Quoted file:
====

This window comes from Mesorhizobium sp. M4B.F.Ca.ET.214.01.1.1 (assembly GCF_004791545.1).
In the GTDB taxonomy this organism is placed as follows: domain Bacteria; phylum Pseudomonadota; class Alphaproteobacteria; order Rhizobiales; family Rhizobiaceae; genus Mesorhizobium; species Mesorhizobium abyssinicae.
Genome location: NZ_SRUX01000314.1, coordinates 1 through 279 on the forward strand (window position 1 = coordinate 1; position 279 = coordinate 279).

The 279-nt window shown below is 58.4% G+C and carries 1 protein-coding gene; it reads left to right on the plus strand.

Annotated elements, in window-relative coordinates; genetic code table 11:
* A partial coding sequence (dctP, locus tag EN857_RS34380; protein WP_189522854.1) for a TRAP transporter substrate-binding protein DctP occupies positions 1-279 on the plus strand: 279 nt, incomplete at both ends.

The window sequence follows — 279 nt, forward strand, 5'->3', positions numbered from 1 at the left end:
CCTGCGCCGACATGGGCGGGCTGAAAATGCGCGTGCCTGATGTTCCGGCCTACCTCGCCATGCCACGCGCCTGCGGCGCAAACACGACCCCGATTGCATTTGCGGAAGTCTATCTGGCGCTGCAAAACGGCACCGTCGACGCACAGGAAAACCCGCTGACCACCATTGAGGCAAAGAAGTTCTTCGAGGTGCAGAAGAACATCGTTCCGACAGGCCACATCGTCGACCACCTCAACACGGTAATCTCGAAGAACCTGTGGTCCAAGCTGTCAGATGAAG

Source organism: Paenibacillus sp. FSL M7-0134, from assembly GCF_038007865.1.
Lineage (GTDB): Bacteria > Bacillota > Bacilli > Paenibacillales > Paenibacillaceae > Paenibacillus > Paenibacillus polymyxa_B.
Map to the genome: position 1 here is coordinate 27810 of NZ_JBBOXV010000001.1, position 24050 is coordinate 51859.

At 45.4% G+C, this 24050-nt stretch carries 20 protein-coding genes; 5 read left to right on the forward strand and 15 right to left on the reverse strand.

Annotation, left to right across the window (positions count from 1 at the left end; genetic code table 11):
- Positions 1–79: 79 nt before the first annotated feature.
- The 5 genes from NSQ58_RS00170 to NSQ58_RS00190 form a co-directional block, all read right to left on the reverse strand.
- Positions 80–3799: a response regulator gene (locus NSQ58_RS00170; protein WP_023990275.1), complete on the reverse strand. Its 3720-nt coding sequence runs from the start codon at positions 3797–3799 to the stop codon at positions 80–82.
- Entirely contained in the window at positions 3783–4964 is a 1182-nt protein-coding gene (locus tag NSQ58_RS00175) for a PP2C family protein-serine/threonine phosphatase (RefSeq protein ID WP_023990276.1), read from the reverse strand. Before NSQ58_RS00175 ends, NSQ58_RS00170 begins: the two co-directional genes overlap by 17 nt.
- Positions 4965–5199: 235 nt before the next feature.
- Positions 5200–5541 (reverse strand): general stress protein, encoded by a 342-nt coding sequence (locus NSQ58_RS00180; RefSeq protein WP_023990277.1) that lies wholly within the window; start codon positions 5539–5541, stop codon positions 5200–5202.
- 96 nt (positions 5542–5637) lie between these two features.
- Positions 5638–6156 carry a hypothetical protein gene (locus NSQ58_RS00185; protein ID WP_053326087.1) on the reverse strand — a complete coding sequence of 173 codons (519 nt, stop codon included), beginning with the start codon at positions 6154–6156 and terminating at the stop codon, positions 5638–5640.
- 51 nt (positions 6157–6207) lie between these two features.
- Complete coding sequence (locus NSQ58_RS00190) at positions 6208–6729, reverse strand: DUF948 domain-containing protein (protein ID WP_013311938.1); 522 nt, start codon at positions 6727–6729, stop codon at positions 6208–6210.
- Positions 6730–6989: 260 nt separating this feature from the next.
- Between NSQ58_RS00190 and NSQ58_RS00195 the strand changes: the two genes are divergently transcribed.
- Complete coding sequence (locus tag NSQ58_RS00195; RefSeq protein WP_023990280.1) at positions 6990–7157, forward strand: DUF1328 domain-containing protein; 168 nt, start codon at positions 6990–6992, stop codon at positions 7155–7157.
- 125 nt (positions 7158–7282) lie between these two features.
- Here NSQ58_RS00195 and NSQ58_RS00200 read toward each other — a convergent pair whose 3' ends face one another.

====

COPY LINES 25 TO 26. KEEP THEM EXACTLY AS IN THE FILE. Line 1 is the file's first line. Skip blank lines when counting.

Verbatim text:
- Between NSQ58_RS00190 and NSQ58_RS00195 the strand changes: the two genes are divergently transcribed.
- Complete coding sequence (locus tag NSQ58_RS00195; RefSeq protein WP_023990280.1) at positions 6990–7157, forward strand: DUF1328 domain-containing protein; 168 nt, start codon at positions 6990–6992, stop codon at positions 7155–7157.